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Oilfield Services Drive Production in Mature Fields

Daniel Rosenqvist - ITS Energy Services
Country Manager Mexico


Wed, 01/25/2012 - 17:53

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Q: ITS Energy Services was recently awarded a contract with Pemex in its onshore northern region. Which services will iTS be performing under the terms of the contract and how long will it last?

A: ITS won a 24-month contract with Pemex to provide casing running services. We will be responsible for introducing all the casing, torqueing up and setting casing for Pemex in their northern region. There are currently nine rigs in place at these fields, of which two are workover rigs. The rig count is expected to increase throughout 2012, but that has yet to be confirmed. These rigs cover the northeastern area, Burgos and beyond the Tamaulipas border into Coahuila.

We were hoping that Pemex would tender extra services, which they did, but unfortunately due to certain companies in the market under-bidding on the contracts, Pemex declared seven of the 10 tenders void. The contracts that were not voided were not interesting for us from a financial perspective. We hope that in the months to come, the voided tenders will be relaunched, as they will be necessary to fulfil the services that these nine rigs require. We also expect further services to be introduced in the region that ITS would be extremely interested in, including tubulars, drill pipe rental, downhole tools, pressure control equipment, fishing and re-entry, but these are yet to be determined. However, we are happy to see a pick-up in business at our Reynosa facility, because it has been ITS’ weakest market for considerable time now.

Q: What was the company’s entry strategy into the Mexican market?

A: We reasoned that Villahermosa would be the sensible place to start in Mexico, after looking at the market and the needs of Pemex. The business we decided to start in was oilfield equipment, downhole rental tools and pressure control equipment. Shortly after, we started setting up operations in Poza Rica and Reynosa simultaneously. These are three completely different markets, each one asking for different types of services and different equipment.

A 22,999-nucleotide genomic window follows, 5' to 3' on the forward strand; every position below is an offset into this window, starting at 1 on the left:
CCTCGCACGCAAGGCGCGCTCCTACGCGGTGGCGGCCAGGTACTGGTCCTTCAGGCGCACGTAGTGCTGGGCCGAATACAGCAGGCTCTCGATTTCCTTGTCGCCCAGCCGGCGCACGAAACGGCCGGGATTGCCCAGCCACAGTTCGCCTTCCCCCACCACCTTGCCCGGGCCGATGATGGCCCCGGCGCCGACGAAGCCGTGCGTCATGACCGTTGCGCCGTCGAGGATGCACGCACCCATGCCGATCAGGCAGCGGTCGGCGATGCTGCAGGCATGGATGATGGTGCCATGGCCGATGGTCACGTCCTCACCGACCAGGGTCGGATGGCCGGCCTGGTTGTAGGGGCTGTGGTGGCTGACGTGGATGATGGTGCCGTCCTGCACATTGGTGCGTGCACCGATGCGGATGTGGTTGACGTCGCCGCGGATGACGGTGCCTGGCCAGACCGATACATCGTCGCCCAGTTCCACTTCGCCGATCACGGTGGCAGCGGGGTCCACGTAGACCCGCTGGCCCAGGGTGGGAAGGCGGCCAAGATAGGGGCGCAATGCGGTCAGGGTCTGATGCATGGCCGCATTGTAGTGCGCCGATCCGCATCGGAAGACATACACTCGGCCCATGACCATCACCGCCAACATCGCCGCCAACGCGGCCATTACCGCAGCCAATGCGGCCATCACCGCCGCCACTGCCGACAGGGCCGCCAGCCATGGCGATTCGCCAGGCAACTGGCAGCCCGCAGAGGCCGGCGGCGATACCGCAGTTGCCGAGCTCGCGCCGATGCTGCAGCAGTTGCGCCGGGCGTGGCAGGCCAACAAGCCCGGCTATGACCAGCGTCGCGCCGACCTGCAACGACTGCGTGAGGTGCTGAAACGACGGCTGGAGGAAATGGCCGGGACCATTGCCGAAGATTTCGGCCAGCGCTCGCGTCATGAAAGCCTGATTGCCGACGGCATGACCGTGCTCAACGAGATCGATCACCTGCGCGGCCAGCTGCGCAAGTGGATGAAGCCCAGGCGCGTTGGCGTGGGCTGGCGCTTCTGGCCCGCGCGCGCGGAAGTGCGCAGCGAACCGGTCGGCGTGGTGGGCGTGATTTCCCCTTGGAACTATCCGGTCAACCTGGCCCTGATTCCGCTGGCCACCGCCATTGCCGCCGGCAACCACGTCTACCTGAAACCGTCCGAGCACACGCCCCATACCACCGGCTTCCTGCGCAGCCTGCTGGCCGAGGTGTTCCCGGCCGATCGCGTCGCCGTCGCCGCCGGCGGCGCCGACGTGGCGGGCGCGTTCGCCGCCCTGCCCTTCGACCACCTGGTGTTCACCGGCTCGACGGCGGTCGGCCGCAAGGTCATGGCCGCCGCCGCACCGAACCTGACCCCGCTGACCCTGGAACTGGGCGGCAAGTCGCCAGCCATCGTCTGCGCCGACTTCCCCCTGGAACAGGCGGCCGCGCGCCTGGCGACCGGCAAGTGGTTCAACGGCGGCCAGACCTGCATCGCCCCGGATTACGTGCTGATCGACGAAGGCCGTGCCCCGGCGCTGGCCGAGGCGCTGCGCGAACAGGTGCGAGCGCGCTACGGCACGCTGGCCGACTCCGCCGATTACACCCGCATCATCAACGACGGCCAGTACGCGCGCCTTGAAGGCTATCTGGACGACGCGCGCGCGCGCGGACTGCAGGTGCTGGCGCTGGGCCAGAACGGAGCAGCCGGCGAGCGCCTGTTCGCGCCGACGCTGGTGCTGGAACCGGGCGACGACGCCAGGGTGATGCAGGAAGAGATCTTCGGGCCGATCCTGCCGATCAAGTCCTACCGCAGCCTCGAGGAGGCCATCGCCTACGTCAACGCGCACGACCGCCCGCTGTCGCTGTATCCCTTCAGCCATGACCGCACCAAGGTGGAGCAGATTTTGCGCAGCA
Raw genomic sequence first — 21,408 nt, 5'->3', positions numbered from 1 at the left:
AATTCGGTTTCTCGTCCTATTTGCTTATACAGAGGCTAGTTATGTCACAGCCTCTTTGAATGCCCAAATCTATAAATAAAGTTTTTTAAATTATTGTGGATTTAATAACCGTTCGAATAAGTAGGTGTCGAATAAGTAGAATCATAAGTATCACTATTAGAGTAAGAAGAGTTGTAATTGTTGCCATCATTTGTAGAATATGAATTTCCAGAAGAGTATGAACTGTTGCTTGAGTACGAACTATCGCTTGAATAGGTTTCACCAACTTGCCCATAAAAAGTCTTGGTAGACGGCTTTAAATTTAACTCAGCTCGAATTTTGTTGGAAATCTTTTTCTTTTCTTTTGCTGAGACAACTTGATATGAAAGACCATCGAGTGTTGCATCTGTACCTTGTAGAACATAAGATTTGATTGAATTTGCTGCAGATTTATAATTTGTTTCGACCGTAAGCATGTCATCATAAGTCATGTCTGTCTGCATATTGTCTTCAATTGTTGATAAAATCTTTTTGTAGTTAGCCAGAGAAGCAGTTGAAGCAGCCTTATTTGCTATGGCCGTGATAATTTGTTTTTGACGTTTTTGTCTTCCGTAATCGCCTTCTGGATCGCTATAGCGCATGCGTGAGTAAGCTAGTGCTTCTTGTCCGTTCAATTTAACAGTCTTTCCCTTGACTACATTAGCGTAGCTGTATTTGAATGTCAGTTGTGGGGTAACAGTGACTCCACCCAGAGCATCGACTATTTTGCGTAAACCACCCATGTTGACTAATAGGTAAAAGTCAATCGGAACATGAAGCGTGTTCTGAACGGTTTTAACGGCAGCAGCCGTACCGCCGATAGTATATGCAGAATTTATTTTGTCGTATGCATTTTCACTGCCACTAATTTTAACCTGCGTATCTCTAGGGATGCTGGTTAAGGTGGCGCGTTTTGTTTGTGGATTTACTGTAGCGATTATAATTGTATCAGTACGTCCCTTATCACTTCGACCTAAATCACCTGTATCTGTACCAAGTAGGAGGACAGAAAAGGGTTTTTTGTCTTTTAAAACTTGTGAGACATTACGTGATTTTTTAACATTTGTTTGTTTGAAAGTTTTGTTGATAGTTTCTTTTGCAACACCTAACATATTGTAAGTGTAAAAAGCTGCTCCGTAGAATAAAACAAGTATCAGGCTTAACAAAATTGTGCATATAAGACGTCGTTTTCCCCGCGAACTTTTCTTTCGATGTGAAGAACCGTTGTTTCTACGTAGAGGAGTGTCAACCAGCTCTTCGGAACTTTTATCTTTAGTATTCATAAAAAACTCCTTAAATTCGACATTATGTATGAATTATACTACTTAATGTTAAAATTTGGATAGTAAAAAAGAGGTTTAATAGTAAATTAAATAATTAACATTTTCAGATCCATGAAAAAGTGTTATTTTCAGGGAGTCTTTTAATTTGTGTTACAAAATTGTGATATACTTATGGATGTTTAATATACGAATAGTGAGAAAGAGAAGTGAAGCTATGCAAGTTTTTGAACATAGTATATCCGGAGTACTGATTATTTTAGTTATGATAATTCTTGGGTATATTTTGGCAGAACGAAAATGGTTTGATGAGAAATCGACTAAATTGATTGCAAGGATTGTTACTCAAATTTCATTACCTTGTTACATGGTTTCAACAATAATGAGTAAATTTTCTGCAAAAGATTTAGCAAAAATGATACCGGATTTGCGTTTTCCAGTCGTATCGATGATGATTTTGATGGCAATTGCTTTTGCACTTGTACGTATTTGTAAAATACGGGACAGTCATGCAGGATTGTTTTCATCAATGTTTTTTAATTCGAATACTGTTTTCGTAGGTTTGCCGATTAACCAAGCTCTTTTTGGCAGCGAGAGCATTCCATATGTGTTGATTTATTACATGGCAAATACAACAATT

Q: How will advanced machine manufacturing facility that ITS is establishing in Poza Rica enhance the competitiveness of ITS?

A: In recent years, Pemex has worked hard to increase the standards they demand from their oilfield service partners and are beginning to request equipment manufactured and certified by machine shops with an API license. This gives us a competitive edge against all other machine shops in the area, including in Villahermosa. On top of that, we are also working on our quality control systems and we will also be applying throughout 2012 for an API Q1 license. Baker Hughes, Schlumberger and Halliburton are all in the process of moving from an API onto a DS1 inspection standard and they are beginning to invest heavily in more certified equipment. Post-Macondo, a lot of attention has been given to the quality of the equipment, from traceability to certification, so we are hoping that this will play to our favour in Mexico.

We are confident that the northern region project will be good for us in terms of bringing repair and manufacturing work to our three facilities in Poza Rica, Reynosa and Villahermosa. Right now, iTS is manufacturing downhole components for Halliburton in Houston, and exporting the finished products to Mexico. By setting up a machine shop in Mexico, we will be much closer to our clients in the country.

Q: What are your expectations for Pemex’s appetite for new technology introduction in 2012, and what is your outlook on the development of the market for ITS?

A: Pemex is definitely hungry for new technology. Rather than developing technology, they rely on international companies to propose new ideas and I must admit that they are always open and welcome to at least hear proposals from us. At a corporate level, our research and development efforts are paying off and we are now manufacturing whipstock units and drilling jars that are designed by our in-house engineering department in Houston.

After the 2009 and 2010 slowdown, Mexico is steaming into 2012. After following our gut feeling and taking a financial risk with our aggressive capacity building investment over the past years, we are confident that our confidence in the Mexican market will certainly pay off.

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